New Jersey Medical Marijuana Program is Back on Track!
Posted by Marijuana Doctors on 07/19/2011 in Medical Marijuana News
Today, Governor Chris Christie announced that we will allow the New Jersey medical marijuana program to move forward. Despite remaining concerns about the danger of federal prosecutions, Christie said the state will begin giving medical marijuana to patients through non-profit dispensaries.
Medical marijuana was actually legalized last year as Gov. Jon Corzine was leaving office but hit a snag when Gov. Christie halted implementation. The Governor claimed that he was worried the federal government might prosecute state officials involved in the medical marijuana program and said he wanted assurance from federal authorities that this would not happen. The assurance never came; instead, the DEA declared that it would stick to its outdated view of marijuana as a dangerous drug with no medical value and the Justice Department promised prosecutions of large-scale growers and distributors.
Still, Today the Governor said he doubted federal authorities would waste time and resources going after people in full compliance with state law. “This is one of those decisions that’s not an easy one for me as governor,” Christie said. “I had to balance the benefit that will go to citizens in pain versus some potential risks to the folks that were authorizing as dispensaries and to state employees.” The Governor added that he did not want to“play politics with this issue.”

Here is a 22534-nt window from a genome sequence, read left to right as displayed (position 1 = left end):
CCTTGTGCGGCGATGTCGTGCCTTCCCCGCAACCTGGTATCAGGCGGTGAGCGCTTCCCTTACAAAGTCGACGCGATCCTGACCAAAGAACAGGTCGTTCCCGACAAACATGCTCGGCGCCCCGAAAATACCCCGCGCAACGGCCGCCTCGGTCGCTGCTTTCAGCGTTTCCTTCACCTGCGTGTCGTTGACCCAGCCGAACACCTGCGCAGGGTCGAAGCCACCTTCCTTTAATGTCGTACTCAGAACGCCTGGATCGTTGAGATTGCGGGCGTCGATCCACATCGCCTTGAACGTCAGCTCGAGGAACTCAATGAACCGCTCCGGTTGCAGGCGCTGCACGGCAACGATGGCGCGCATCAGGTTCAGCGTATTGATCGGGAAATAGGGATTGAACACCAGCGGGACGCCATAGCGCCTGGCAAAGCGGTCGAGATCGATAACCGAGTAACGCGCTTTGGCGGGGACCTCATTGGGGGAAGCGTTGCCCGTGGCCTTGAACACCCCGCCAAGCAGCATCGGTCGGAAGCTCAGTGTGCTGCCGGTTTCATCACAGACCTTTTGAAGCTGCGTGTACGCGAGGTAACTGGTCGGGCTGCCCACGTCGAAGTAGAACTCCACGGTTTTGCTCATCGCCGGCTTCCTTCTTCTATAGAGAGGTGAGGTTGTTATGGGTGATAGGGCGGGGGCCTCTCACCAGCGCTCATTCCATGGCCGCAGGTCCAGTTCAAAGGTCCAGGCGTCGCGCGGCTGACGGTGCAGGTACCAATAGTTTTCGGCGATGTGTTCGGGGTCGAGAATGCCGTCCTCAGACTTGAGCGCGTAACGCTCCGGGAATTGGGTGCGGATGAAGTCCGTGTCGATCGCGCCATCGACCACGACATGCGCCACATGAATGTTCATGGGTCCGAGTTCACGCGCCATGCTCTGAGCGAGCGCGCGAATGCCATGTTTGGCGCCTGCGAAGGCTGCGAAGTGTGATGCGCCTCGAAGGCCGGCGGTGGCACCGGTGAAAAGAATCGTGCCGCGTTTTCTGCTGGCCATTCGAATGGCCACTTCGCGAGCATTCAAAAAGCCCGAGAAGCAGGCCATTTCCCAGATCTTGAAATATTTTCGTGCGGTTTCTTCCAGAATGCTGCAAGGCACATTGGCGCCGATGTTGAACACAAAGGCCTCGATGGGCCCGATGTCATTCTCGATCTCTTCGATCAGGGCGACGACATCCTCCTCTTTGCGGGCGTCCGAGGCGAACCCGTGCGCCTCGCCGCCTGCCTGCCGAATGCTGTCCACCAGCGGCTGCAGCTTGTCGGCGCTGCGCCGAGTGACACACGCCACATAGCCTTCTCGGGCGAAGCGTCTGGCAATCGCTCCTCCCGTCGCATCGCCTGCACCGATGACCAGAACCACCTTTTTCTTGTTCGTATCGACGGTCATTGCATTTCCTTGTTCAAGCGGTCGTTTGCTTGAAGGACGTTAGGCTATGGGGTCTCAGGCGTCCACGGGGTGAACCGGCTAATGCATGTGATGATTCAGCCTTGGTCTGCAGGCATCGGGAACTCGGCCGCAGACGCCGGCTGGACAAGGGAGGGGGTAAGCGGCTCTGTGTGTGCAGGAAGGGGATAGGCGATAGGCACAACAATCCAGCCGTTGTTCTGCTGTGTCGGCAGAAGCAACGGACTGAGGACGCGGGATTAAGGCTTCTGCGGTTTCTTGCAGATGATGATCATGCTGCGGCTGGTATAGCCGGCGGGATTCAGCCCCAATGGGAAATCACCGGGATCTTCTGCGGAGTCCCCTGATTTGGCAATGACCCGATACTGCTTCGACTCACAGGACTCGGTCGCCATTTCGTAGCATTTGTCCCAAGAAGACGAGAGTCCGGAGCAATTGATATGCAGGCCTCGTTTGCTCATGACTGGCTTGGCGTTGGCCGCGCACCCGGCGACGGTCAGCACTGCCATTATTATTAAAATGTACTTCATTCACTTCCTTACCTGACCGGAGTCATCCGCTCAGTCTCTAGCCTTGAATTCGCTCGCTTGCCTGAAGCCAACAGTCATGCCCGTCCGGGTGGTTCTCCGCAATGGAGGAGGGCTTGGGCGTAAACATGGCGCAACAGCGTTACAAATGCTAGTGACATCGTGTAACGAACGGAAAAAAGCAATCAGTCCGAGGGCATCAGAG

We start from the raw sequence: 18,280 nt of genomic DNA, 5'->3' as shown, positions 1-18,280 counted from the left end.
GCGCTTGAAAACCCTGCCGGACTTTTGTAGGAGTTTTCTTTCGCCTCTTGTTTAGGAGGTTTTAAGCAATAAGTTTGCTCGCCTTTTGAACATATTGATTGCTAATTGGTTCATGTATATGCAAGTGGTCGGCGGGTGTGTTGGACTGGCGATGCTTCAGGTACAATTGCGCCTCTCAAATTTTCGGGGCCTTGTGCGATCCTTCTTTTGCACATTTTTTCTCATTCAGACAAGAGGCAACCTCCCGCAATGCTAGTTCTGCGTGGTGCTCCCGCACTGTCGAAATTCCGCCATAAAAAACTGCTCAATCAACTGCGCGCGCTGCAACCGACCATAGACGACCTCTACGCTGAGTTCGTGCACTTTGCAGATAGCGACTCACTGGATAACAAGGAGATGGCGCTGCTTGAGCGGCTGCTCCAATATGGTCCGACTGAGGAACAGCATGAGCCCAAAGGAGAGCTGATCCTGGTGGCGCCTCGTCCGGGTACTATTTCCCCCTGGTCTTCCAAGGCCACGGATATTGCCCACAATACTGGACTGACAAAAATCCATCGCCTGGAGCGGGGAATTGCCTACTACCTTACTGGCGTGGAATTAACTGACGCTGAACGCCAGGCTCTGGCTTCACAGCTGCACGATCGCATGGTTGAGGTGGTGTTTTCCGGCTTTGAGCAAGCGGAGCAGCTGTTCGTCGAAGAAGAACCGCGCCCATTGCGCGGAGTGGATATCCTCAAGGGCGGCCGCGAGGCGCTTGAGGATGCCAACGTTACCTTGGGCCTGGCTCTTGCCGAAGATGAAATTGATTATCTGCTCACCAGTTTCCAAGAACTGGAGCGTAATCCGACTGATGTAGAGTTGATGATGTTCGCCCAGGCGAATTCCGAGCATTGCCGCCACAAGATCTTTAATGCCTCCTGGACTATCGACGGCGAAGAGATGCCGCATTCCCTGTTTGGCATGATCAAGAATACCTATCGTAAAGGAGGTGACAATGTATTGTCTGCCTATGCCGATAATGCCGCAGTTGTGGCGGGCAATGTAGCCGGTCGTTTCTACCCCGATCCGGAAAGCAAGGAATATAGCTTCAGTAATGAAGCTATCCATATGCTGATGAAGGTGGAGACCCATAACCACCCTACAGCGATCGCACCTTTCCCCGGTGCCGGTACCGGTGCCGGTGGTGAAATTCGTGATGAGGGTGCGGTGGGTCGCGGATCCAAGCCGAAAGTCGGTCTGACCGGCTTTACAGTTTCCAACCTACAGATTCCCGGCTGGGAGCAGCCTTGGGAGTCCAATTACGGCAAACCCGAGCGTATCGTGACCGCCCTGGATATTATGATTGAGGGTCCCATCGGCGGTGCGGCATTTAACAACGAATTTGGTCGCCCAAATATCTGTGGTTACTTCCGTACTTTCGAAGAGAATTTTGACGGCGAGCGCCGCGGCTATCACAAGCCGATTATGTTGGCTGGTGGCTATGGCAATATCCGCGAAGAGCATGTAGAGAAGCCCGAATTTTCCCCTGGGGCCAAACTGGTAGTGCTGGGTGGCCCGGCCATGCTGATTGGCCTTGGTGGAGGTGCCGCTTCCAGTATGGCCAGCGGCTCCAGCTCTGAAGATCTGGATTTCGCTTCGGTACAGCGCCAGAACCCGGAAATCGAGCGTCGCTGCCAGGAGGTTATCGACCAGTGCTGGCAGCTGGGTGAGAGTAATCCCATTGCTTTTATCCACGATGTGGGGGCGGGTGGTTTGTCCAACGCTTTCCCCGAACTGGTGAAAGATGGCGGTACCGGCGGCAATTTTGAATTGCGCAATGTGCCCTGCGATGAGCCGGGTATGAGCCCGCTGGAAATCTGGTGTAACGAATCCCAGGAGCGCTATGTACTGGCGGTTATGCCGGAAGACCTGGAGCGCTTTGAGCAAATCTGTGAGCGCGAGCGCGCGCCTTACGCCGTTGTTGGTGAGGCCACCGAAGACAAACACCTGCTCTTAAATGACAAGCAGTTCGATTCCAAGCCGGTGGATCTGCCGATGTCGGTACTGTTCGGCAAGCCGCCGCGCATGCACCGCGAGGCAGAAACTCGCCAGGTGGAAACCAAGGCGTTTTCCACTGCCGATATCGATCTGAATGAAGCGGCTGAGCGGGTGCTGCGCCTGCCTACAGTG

New Jersey Attorney General Paula Dow specifically asked whether state employees could be prosecuted but never got a definitive reply. The government has simply re-stated that patients and caregivers are not a priority. The U.S. attorney for New Jersey has not commented on recent development but an anonymous source told the Associated Press that it was extremely unlikely he would prosecute state employees who are complying within the state’s regulatory framework.
Six nonprofit groups were given licenses to grow and sell marijuana to seriously ill patients but they have not been operating since the state never got around to creating a patient registry or issuing marijuana cards. Democratic Senator Nicolas Scutari, one of the laws major backers, recently said he was hopeful about the law’s future. “First they tried to strangle it, then delay it, and now hopefully we’re going forward in a restrictive fashion — but at least we’re going forward,”he said. “This isn’t radioactive material. It’s a tool for medical treatment.”
Indeed, the future looks rather bright after today’s announcement; and the delays are over and done with: Gov. Christie promised that “the Department of Health will reach out today to the awardees of the six alternative treatment centers and tell them to begin work immediately towards the opening.” The Governor also said that he expects the medical marijuana centers to be up and running before the end of the year.